Monday, January 20, 2014

When your biracial 5-yr-old asks about MLK [How do you balance The Dream?]

So, this happened:

SCENE: Getting ready for bed. Post-bath. Long day, long week, everyone's exhausted.

Me: Guess what we get to do tomorrow?

Boys: What?

Me: Nothing! No school. We can sleep in and have some screen time. No school because it's Martin Luther King Day. Do you know who he is?

Boys: No.

[Really? We're having this conversation now? I guess I did do this to myself. How do I answer this question? My adult mind is conflicted about so many aspects of this whole thing but this 4 and 5 yr old don't care or need to know. How do I answer this question honestly and simultaneously not become a hypocrite to myself (that only I will really know about but that's enough)?]

Me: Well, he was a man who helped people come together to make sure everyone had equal rights. It used to be that there were things that white people could do that brown people couldn't do. MLK helped to change that.

[At this point my 4-yr-old is jumping on my lap, not really listening to any of this, just really concerned about whether or not the Roku will really pick up right where he paused Oscar's Oasis before coming to bed. My 5-yr-old on the other hand, my ever-pensive always shockingly deep when you never expect a 5-yr-old capable 5-yr-old is staring at me. He's mid-dressing, twirling his curls in his fingers like he does, looking at me. And his brain is working in that way it does when you know he's calculating things you think far beyond his grasp but he totally gets. He does this for about 90 seconds. No ruffled brow, no whine, but not moving, not distracted. Concentrating. And he says:]

5-yr-old: I can't understand that.

Me: [without missing a beat because how can I] Good answer. You shouldn't. Because it didn't make any sense.

And we proceed to continue with the bedtime ritual.

But when it's over, it kind of all hits me. He didn't say he didn't understand. He stood there, in front of me and he did a bunch of calculations and his answer to me was honest. He was unable to calculate what I'd just told him. "I can't understand that."

This is the child who has a white daddy and a brown mommy. Brown cousins and white cousins. White grandparents and brown grandparents. A white nanny and brown babysitters, mostly white teachers and family friends of all shades. He watches Jake and the Neverland Pirates and Doc McStuffins and Dora and the Power Rangers.

This is the child who, upon being read Ribsy last summer, declared that when he grew up he wanted to drive a bus that was solely for lost dogs looking for their owners because he felt it such an injustice that Ribsy was not allowed on the bus without a human in order to find Henry.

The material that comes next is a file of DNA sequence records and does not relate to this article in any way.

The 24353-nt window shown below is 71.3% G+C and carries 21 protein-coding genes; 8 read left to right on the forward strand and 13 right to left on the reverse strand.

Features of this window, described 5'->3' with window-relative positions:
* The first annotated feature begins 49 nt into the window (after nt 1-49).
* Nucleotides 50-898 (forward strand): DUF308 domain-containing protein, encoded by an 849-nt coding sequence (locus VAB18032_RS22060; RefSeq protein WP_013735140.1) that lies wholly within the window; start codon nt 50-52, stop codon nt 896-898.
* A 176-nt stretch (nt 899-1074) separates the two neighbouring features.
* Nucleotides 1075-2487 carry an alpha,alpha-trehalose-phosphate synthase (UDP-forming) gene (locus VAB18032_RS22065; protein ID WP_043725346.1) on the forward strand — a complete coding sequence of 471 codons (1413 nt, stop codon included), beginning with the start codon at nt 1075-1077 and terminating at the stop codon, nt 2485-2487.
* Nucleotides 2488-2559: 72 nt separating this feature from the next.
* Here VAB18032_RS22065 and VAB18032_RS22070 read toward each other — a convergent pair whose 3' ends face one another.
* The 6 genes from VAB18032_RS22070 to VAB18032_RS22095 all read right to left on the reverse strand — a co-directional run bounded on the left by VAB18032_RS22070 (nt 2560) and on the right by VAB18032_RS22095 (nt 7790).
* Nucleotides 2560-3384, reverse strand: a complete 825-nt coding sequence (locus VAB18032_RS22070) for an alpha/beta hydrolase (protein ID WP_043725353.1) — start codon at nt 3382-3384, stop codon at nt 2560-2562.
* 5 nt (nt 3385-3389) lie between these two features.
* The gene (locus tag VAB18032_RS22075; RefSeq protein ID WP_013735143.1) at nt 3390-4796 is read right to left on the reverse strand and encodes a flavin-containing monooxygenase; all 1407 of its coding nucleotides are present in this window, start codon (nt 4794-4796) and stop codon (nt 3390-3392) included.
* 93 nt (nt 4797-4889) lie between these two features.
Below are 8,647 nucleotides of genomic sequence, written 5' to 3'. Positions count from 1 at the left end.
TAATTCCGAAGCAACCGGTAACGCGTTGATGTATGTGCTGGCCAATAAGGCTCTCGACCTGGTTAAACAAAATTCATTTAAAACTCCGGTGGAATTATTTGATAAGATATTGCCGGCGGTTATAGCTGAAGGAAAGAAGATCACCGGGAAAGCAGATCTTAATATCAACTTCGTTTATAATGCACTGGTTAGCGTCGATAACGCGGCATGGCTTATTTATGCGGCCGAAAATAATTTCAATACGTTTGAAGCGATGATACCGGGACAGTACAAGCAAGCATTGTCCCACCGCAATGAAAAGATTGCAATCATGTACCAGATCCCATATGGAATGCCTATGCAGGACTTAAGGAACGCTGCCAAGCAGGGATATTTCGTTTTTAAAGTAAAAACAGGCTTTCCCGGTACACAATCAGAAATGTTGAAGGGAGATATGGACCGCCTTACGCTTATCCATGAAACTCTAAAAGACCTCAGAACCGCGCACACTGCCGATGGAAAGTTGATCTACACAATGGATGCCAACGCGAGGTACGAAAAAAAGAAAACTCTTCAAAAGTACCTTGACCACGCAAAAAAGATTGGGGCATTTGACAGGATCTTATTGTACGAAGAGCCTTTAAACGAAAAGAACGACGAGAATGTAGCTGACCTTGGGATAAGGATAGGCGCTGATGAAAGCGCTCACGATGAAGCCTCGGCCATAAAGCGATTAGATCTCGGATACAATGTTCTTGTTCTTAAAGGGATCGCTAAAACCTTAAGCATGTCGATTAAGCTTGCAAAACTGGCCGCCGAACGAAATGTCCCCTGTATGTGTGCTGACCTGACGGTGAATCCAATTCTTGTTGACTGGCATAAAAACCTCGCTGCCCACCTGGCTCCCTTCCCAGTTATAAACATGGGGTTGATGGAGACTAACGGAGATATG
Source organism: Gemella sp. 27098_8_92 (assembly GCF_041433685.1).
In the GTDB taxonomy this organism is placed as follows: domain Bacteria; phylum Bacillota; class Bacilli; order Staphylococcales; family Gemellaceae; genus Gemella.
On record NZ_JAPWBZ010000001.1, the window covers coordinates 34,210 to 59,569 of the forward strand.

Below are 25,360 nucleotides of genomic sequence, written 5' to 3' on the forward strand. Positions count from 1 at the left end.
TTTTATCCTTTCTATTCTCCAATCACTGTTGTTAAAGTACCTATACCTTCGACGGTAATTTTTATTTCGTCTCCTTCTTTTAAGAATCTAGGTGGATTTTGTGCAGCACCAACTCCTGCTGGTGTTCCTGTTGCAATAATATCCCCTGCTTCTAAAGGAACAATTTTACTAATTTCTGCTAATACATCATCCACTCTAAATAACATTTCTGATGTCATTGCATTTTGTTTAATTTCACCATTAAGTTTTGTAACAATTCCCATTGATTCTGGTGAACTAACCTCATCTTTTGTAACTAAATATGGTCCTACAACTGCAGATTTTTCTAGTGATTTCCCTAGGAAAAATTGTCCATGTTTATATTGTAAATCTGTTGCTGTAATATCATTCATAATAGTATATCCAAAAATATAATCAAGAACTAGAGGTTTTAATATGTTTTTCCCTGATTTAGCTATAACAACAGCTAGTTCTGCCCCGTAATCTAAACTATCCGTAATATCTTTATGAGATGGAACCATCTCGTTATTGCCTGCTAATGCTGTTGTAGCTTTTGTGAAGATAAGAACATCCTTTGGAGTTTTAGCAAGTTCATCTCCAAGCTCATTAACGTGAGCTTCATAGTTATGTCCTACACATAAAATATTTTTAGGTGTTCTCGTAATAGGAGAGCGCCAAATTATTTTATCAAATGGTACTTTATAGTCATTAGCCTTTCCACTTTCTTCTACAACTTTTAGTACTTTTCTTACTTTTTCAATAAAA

So I know he's capable of understanding the general concept of injustice. But the idea that his grandma and his other grandma wouldn't be allowed to do the same things? Can't compute.

And again, I say "good."

But at the same time that I say "good" (ok, no, really HALLELUJAH!), I get a few things:
  1. Reality exists, and "the world" will one day teach him this context
  2. Because of the way he looks, he may or may not have a choice as to how much of and at what level of personal depth he learns this context
  3. Many of the people he loves will not have this choice
  4. At some point, he will grapple with the nuances of all of the above
  5. I am in a position to help him be better prepared for #4
  6. I am in a position to totally screw him up re: #4
So I find myself, on this MLK Day (Observed) 2014 wondering about the balance of "the dream." My child is there. He has no context for racial inequality. So, dream realized? No, because he will go out into the world and someone will impose reality upon him. So, then what's my role? Literally break his brain in order to "prepare" him to face harsh reality? That seems wrong. Drown him in multi-culti bliss and pretend the rest of the world isn't institutionally imbalanced? That is delusional. 

After being so plainly and directly faced with where he is, I feel like my challenge is to support him in discovering his own context: the context of a biracial child growing up in the early part of the twenty-first century. Something that can't be "shown" or "taught" to him because his context is unfolding around us. How to do that? As with all things, the answer is in the gray. Until tonight, I thought I had a much better grasp on where to start. As with all things, it's a process. 

Because progress.

1 comment:

Valerie said...

What you wrote was fabulous. So insightful. You will find the right way to help him. He is lucky to have you.